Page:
Buck Harvey: Shaq missed his last stop: The Big Exit

The Spurs said they were open. If Tiago Splitter hadn’t signed last summer, they say they would have talked to another big man.

Who knows? Apply enough Icy Hot to Shaquille O’Neal, and maybe he survives the season.

As it turned out, nothing could save his Achilles tendon. His retirement is mostly about that.

But what if Splitter had stayed in Europe another year?

And what if Shaq had returned to where he started?

As it is, Shaq is leaving without going anywhere. He’s just no longer playing basketball.

He has a few businesses, and he says he’s working on a dissertation. He’ll likely come up with another television project, and then there’s the natural destination.

There’s still room next to Kenny and Charles.

He would fit. Shaq was as big a ?personality as he was a basketball player, and that’s saying something. He ranks among the five best centers in history.

The others were mostly introverts. Shaq, instead, understood the stage, and that was clear Wednesday. Then, he used both a Finals off-day and the social media to maximize attention.

That’s the Shaq who used to say NBA stood for “Nothing But Actors.” The same guy who donned a mask to dance before an All-Star game, who gave a nickname to everyone, including to Tim Duncan, could be playful and approachable and funny.

He was just a big kid, everyone said, and he sometimes had the maturity of a 12-year-old. Shaq could be petty, and along the way, he damaged relationships. The current Finals matchup outlines one of them.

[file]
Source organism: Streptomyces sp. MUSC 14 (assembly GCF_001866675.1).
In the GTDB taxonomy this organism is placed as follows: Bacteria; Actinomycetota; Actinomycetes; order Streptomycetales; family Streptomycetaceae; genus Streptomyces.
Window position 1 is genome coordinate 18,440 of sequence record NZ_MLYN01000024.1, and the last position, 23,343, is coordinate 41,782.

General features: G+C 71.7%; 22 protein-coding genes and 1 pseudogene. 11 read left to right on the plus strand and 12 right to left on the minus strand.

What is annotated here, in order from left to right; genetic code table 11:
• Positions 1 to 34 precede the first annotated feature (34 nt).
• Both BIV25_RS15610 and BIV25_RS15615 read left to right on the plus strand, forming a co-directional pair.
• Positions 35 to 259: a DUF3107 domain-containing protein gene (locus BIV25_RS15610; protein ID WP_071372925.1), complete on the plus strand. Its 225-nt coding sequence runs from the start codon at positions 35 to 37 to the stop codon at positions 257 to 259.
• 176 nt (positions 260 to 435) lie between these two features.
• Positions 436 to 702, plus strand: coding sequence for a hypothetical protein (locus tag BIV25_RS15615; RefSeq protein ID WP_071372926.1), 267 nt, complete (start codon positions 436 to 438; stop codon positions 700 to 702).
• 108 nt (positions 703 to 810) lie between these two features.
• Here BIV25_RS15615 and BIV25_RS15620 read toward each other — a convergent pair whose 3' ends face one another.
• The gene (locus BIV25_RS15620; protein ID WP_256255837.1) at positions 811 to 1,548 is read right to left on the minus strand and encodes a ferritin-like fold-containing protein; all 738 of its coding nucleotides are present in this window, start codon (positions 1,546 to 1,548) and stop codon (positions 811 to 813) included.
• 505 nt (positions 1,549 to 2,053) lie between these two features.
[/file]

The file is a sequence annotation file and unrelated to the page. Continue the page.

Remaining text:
After all, the Heat needed a big body last summer more than the Spurs did. Shaq was available, and at a cheap price, but Pat Riley never considered it. Riley thought Shaq ruined the memories of their title together by the way he acted after he left Miami.

The Miami Herald gave him yet another nickname then. “The Big Bridge Burner.”

It probably didn’t help Shaq, either, that he had once called Chris Bosh “The RuPaul of centers.”

Shaq’s sense of humor often wasn’t that funny. Once, when talking about Yao Ming, Shaq slurred, “Ching chong yang wah ah so.”

When Shaq began to hear criticism, Yao saved him. “Chinese is hard to learn,” Yao joked then. “I had trouble with it when I was little.”

Shaq was rarely as subtle or as thoughtful. He treated others as if his dunks gave him that right. The list of those he has gone after ranges from Penny Hardaway to the Sacramento Kings, from Kobe Bryant to Phil Jackson, from the Heat medical staff to Dwight Howard, and from Stan Van Gundy to anyone who ever tried to take a charge from him.

But those are people, not places. And there was something about San Antonio, even with friends still living here, that tapped into a base insecurity.

As for his primary target: As much as Shaq has wanted people to believe his rivalry with David Robinson was just an inside joke, there was something real going on.

It came out on the court. It came out in Shaq’s book, too, when he called him “Punk-ass David.”

But over the years, Shaq softened, and last year showed all of it. He posed on a bench at Harvard Square in an afternoon of performance art, and he became Shaq-a-Claus at Christmas. He threw a birthday party for himself at the Children’s Museum in Boston and, according to a story on ESPN.com, he stopped at a Boston nursing home “to watch a Celtics road game after a resident wrote him a letter inviting him to dinner.”

He couldn’t play well anymore, but he could live well. So what if he had come back, joining Duncan, completing the circle?

Here’s a guess.

San Antonio would have liked this Shaq.


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